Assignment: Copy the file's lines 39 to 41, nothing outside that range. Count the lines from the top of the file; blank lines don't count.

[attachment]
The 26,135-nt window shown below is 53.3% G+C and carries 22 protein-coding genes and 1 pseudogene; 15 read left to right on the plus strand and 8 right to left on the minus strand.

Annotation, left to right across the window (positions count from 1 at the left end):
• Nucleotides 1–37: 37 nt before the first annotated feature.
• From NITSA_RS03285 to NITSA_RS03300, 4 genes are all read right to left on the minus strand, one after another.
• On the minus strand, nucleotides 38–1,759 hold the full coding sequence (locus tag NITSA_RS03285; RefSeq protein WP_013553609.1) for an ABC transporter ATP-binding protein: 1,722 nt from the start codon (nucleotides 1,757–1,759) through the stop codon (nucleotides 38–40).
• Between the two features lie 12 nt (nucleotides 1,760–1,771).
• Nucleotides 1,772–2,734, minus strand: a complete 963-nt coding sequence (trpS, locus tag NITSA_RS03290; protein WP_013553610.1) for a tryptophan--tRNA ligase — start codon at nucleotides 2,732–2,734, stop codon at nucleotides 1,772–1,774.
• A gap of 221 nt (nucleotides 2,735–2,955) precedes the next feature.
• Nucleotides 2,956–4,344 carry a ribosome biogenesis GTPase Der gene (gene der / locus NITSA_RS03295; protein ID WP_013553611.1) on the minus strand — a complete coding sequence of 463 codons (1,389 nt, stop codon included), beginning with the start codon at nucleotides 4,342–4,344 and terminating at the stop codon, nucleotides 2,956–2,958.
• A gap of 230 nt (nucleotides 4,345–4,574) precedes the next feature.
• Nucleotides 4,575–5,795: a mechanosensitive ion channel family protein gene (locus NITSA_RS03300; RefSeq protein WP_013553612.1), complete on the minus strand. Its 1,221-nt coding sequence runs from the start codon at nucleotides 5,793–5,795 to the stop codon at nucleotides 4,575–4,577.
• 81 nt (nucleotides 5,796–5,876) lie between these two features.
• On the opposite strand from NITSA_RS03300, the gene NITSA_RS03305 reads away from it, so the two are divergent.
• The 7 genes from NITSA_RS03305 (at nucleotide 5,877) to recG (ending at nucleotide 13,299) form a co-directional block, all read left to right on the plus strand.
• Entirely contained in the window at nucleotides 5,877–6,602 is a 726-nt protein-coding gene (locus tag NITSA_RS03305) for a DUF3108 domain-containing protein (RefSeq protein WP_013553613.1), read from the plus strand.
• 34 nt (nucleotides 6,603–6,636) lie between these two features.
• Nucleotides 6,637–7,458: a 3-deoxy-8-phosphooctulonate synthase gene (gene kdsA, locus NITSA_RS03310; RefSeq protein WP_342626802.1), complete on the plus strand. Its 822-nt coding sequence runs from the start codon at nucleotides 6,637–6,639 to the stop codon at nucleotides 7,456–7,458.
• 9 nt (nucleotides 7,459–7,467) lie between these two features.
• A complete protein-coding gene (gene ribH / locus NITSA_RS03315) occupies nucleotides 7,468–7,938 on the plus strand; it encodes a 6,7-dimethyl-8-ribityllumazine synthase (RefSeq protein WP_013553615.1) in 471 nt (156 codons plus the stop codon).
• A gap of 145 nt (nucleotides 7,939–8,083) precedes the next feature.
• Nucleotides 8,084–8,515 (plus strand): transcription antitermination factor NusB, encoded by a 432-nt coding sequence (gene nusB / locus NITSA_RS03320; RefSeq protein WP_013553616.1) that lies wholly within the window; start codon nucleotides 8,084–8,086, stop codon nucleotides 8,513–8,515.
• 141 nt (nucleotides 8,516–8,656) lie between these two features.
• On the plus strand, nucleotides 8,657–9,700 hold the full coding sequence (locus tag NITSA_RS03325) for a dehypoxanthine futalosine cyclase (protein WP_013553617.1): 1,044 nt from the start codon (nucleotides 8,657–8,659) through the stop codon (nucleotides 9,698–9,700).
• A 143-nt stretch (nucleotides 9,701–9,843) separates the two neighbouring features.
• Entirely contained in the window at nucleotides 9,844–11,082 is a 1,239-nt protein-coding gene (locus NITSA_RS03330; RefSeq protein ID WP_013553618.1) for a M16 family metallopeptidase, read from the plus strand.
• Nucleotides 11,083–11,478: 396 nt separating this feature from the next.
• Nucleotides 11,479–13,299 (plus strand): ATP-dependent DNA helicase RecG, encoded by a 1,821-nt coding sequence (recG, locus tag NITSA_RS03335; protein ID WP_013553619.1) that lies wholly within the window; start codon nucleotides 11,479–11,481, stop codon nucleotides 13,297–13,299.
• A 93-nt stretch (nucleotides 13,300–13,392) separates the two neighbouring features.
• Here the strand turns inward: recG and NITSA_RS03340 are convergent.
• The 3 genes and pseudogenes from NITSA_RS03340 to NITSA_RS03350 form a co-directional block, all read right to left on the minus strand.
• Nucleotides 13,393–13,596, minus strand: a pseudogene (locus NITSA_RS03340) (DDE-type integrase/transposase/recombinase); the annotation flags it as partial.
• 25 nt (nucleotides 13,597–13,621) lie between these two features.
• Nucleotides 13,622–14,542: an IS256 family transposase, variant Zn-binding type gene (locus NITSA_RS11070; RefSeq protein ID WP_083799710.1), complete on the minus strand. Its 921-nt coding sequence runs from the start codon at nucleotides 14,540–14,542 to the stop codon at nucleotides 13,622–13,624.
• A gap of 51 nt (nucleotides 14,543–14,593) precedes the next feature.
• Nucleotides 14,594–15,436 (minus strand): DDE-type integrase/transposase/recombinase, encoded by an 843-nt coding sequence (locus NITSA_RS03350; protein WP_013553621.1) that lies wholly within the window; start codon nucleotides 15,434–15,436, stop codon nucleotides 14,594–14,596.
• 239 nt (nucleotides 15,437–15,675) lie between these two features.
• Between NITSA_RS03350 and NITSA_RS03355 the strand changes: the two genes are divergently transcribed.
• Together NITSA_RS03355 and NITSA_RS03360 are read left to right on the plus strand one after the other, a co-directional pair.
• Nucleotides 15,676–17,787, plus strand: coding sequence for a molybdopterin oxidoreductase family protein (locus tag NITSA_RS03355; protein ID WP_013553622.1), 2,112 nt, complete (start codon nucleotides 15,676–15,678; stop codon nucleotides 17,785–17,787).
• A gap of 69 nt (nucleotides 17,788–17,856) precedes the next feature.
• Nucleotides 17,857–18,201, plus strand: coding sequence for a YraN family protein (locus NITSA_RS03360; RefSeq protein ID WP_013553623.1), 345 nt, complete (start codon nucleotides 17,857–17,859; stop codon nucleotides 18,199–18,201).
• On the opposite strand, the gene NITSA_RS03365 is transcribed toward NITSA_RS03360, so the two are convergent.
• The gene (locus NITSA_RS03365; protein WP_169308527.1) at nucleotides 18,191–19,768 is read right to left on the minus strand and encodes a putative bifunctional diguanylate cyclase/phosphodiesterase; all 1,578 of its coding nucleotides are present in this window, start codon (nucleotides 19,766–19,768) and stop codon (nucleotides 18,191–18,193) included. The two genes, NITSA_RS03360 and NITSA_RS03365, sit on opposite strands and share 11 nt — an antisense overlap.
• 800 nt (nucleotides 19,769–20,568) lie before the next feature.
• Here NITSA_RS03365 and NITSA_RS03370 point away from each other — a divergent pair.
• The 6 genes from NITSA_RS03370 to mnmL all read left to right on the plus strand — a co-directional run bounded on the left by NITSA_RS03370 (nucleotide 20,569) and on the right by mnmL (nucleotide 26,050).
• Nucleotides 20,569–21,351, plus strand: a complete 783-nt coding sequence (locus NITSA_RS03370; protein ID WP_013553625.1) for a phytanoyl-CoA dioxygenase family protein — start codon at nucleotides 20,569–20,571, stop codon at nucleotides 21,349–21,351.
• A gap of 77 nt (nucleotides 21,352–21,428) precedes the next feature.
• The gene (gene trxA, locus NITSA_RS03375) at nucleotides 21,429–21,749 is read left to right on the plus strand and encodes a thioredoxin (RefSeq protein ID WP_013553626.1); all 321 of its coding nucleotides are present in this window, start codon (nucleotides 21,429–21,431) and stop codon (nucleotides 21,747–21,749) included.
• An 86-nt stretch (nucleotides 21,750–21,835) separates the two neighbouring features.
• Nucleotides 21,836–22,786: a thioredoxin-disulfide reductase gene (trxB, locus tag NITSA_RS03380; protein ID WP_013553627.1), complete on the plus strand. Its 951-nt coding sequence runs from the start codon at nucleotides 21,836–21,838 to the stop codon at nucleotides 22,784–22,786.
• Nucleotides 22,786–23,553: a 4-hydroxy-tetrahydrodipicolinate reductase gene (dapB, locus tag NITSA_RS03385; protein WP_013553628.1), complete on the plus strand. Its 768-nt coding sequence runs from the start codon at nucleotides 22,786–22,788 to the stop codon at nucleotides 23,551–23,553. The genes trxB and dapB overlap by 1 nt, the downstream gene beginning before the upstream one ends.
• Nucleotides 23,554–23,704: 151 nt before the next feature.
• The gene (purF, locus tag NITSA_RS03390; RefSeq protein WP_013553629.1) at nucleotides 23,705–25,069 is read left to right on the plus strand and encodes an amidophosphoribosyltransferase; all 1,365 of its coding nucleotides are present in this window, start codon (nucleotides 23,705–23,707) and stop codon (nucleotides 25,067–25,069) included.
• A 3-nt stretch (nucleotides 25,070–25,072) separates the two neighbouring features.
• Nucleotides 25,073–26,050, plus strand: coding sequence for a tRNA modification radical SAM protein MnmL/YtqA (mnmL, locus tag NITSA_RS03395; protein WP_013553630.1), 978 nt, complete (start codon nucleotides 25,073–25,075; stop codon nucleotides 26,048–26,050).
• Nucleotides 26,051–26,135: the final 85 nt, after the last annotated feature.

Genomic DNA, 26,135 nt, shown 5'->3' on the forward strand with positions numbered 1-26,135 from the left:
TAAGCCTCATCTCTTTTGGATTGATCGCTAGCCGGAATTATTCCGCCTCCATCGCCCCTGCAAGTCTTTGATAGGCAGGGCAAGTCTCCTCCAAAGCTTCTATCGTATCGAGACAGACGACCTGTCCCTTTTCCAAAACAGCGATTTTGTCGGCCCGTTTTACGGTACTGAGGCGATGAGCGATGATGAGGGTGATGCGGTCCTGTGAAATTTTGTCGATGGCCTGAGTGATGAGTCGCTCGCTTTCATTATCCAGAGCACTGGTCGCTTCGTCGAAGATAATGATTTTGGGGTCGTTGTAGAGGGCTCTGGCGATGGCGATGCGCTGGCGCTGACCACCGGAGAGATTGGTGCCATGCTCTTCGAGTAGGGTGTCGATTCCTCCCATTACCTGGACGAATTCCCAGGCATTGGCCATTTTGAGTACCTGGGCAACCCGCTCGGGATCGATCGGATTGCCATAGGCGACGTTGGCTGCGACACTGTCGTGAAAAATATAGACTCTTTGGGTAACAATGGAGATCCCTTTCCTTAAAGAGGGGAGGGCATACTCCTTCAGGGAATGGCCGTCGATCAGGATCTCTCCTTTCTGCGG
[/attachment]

• Nucleotides 15,676–17,787, plus strand: coding sequence for a molybdopterin oxidoreductase family protein (locus tag NITSA_RS03355; protein ID WP_013553622.1), 2,112 nt, complete (start codon nucleotides 15,676–15,678; stop codon nucleotides 17,785–17,787).
• A gap of 69 nt (nucleotides 17,788–17,856) precedes the next feature.
• Nucleotides 17,857–18,201, plus strand: coding sequence for a YraN family protein (locus NITSA_RS03360; RefSeq protein ID WP_013553623.1), 345 nt, complete (start codon nucleotides 17,857–17,859; stop codon nucleotides 18,199–18,201).